# Which test to use?

#### morepil

##### Member
What I want to have is this:
The effect of 1 continuous variable ("fixed factor"?) on a categorical DV controlling for 1 categorical variable (covariate) and 4 continuous variables (covariate).
I can also work with the continuous variables transformed into categorical variables.

Isn't this Binary Logistic Regression? How do I go about "controlling" in SPSS? As in, for the BLR test, there's no way to tell SPSS that some variables are covariates.. I guess SPSS does what I want to do it naturally anyway. That is, in the output table with all the variables and their Exp(B), Sig, df, Wald values etc., the test is designed to keep all but the single particular covariate constant. I have 6 covariates. For each one, the rest are controlled for. Is that true; do I get it right?
Best.

#### morepil

##### Member
Also, on the results of the Logistic REgression, some variables have weird results on the AOR. For example, no upper limit; or huge Exp(B) or CI results such as 1,109E+15 or 59.535.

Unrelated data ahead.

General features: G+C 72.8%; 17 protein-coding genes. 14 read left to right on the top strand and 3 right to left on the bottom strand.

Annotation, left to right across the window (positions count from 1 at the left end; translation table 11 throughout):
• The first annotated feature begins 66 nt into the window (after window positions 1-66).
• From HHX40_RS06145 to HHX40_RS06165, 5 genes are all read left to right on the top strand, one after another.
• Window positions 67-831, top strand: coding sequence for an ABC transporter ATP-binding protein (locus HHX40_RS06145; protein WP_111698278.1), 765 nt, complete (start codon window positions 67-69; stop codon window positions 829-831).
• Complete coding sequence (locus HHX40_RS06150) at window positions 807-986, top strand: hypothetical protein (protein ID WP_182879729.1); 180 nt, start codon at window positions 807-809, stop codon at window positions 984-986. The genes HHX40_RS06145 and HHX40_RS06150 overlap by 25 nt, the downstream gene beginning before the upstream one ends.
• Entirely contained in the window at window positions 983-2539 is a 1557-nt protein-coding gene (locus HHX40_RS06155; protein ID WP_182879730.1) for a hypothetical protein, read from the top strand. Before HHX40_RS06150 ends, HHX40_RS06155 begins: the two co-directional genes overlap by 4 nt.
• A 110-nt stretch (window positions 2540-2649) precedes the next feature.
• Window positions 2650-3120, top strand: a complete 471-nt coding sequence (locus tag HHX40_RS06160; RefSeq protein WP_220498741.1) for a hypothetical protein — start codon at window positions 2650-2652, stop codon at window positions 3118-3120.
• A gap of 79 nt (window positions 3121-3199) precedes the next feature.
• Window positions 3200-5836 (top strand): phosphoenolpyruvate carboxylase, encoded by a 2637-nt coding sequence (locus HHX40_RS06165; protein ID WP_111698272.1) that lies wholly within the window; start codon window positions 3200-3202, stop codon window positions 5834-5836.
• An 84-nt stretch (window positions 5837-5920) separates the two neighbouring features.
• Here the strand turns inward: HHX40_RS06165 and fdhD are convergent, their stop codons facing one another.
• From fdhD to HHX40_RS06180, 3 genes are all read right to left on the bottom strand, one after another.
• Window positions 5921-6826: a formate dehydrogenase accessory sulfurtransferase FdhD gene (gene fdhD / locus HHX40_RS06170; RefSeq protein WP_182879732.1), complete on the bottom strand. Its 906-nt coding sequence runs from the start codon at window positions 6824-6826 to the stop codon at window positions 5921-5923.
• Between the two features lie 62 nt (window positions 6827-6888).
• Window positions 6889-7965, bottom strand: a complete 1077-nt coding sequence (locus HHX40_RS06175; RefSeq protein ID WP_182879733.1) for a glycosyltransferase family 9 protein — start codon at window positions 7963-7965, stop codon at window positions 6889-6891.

Why?

#### noetsi

##### Fortran must die
A categorical DV might be binary logistic regression, ordinal logistic regression, or multinomial depending on how its measured. How many levels and what scale of data do you use for your DV.

Binary = Binary logistic regression
ordinal with more than two levels = ordinal logistic regression
nominal with more than two levels = multinomial logistic regression

In regression you don't go about controlling with the code. Your theory will tell you if the predictor is a control or not - not the software.

I am not sure what the BLR test is. Huge Exp are like a violation of one of the assumptions of the method. Did you run tests of the assumptions of the method (test for Multicolinearity, heteroscedastcity, etc)? Huge odds ratios are a common sign of a violation although I forget which one.

#### morepil

##### Member
Well I checked it with a stats prof. and she said the reason why the numbers are off the charts is b/c the two groups are way off balance. The frequency is like %95 - %5 so there's no significance whatsoever..

BLR is just a fancy name we use as master statisticians to differ ourselves from the regular statisticians for the Binary Logistic Regression.